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3 Reasons Security Pros Are In The Driverís Seat Now
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Mark Aiello
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Mark Aiello,
User Rank: Strategist
1/20/2014 | 3:48:59 PM
Re: IT Recruiting
Than, thanks for the response.  Your advice is spot on.
tnguyengp
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tnguyengp,
User Rank: Apprentice
1/18/2014 | 5:18:00 PM
IT Recruiting
In working with IT headhunters, I find that most IT professionals make the mistake of thinking that their hard technical skills are going to be the main thing that companies are looking for. While mastery of IT knowledge and skills are certainly important, it usually doesn't end up being the primary differentiator. What makes a candidate stand out to those is their ability to add value, consistently come up with solutions that can save time and/or money, and make a positive contribution to the company culture.

Than Nguyen

http://www.insourcegroup.com
Laurianne
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Laurianne,
User Rank: Author
1/17/2014 | 3:17:12 PM
Re: Opportunity or Black Mark?
Thanks Mark. Thoughtful post. I would certainly be talking Target if I was interviewing for a security job right now.
Lorna Garey
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Lorna Garey,
User Rank: Author
1/17/2014 | 12:39:48 PM
Re: Opportunity or Black Mark?
That's a great point. It's not security products alone that stop attackers, it's the people. A company could spend millions on the latest point product, but without a smart plan, it's out the window.
Mark Aiello
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Mark Aiello,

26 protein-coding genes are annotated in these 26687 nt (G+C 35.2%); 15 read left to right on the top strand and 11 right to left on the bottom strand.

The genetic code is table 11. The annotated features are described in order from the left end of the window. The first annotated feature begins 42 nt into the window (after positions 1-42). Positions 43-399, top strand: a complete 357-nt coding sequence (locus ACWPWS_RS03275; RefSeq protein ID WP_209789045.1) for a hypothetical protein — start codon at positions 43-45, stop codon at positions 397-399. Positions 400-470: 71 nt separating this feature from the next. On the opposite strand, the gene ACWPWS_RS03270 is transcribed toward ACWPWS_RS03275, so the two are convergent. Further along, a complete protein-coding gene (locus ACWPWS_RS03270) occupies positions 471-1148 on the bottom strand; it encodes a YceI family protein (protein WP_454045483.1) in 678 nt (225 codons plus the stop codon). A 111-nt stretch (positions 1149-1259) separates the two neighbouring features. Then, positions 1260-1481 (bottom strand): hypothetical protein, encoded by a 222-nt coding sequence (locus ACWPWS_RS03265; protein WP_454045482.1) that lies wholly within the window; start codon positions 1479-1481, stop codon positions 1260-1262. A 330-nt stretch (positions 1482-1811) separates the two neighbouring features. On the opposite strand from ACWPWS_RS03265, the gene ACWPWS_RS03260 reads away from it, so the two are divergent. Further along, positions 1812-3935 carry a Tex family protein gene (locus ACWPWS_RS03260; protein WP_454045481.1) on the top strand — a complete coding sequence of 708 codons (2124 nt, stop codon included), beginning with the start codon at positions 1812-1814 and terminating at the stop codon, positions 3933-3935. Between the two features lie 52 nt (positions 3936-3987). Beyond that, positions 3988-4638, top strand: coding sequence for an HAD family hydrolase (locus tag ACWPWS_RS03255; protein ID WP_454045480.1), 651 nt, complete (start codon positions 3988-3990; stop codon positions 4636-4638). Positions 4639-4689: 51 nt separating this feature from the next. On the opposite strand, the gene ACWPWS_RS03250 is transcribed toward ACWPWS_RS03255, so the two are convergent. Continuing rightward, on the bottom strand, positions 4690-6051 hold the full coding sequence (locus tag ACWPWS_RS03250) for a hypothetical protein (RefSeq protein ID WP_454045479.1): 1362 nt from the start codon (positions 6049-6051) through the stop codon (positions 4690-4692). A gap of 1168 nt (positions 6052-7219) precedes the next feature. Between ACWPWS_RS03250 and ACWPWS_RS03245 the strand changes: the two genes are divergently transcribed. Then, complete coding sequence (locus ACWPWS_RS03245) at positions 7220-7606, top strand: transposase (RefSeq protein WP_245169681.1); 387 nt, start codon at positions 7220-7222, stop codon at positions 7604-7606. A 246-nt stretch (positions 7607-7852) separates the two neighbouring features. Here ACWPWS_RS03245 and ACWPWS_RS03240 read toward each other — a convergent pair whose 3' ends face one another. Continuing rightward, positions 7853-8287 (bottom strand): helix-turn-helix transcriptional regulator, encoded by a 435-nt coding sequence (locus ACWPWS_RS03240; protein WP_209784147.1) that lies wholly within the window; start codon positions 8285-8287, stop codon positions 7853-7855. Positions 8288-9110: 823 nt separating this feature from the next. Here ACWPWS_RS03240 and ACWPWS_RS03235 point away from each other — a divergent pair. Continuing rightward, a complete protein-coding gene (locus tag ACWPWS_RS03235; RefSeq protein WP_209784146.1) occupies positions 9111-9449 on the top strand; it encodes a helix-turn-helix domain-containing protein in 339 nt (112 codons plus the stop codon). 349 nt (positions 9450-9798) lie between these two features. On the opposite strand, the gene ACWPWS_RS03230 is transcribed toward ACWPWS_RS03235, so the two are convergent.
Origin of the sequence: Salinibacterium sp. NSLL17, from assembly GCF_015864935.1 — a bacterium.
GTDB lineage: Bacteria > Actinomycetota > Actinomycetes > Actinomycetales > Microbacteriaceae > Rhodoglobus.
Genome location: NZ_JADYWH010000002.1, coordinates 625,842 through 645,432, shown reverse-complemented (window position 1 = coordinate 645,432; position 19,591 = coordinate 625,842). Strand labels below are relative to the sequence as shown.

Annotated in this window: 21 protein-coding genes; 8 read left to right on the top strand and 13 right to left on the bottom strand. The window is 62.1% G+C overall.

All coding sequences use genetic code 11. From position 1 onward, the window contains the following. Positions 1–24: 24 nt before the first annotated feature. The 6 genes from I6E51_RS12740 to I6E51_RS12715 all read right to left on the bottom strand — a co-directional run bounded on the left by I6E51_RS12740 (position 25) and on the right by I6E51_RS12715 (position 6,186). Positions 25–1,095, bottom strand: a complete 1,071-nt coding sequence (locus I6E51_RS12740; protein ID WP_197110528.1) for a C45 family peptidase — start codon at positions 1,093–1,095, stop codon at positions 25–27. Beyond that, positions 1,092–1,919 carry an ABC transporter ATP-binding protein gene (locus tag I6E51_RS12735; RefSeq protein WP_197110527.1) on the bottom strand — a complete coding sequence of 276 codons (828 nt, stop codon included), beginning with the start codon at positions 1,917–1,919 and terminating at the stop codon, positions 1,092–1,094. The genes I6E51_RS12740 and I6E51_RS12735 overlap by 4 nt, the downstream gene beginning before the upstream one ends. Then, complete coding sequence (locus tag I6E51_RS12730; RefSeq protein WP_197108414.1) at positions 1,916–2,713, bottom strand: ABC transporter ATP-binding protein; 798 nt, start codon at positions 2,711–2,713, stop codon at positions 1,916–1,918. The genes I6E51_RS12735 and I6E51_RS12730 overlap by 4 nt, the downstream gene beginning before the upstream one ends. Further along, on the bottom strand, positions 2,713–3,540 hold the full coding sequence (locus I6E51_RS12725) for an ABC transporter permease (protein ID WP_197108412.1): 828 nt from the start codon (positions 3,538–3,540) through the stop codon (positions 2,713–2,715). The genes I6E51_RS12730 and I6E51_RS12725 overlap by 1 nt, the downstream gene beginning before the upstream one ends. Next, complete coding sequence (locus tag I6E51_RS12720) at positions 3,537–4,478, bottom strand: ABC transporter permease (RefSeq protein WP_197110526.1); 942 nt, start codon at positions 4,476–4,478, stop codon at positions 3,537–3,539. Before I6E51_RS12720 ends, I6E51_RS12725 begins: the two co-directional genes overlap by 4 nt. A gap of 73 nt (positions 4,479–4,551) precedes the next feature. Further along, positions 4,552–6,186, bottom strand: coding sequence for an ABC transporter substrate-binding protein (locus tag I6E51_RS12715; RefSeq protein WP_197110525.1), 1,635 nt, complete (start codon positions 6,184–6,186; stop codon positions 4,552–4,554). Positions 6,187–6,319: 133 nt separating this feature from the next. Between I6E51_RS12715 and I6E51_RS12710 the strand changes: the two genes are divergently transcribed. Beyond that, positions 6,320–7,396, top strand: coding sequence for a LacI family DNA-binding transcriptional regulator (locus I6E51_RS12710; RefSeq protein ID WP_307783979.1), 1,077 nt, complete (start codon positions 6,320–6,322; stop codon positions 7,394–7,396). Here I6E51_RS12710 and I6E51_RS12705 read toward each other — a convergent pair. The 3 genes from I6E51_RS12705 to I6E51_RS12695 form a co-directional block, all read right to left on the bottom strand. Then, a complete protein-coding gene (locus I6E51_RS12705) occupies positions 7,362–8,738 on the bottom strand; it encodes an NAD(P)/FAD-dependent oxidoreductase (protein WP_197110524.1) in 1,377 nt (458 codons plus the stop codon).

User Rank: Strategist
1/17/2014 | 12:06:29 PM
Re: Opportunity or Black Mark?
I think every breach is an opportunity for Cybersecurity Pros.  Sometimes it takes a disaster in order to recognize the unsung heroes.  My hope is that corporations begin to take notice that the people guarding their assets are as (or more) important as the technology.
Whoopty
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Whoopty,
User Rank: Ninja
1/17/2014 | 12:01:41 PM
Re: Opportunity or Black Mark?
Thats similar to the problems people have in the repair industry. If you fix things well enough, they won't break down again for a long time and that means you don't get paid. 
Drew Conry-Murray
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Drew Conry-Murray,
User Rank: Ninja
1/17/2014 | 11:32:25 AM
Opportunity or Black Mark?
Is the Target breach an opportunity for security pros, or yet another perceived black mark? Executives don't like security. It's a cost center, it's a drag on new business opportunities, and it can fail spectactularly. I'm not saying this is a fair characterization of the security profession. It's not.

My guess is that in the eyes of your average CEO, the Target breach doesn't emphasize the value of security. It says "Look at how they screwed up again." That doesn't sound like a great time to ask for a raise.

IT security teams are in a tough position. The business doesn't notice security when it's doing its job, because its job is to make sure nothing happens. The only time security is visible is when something has gone wrong.


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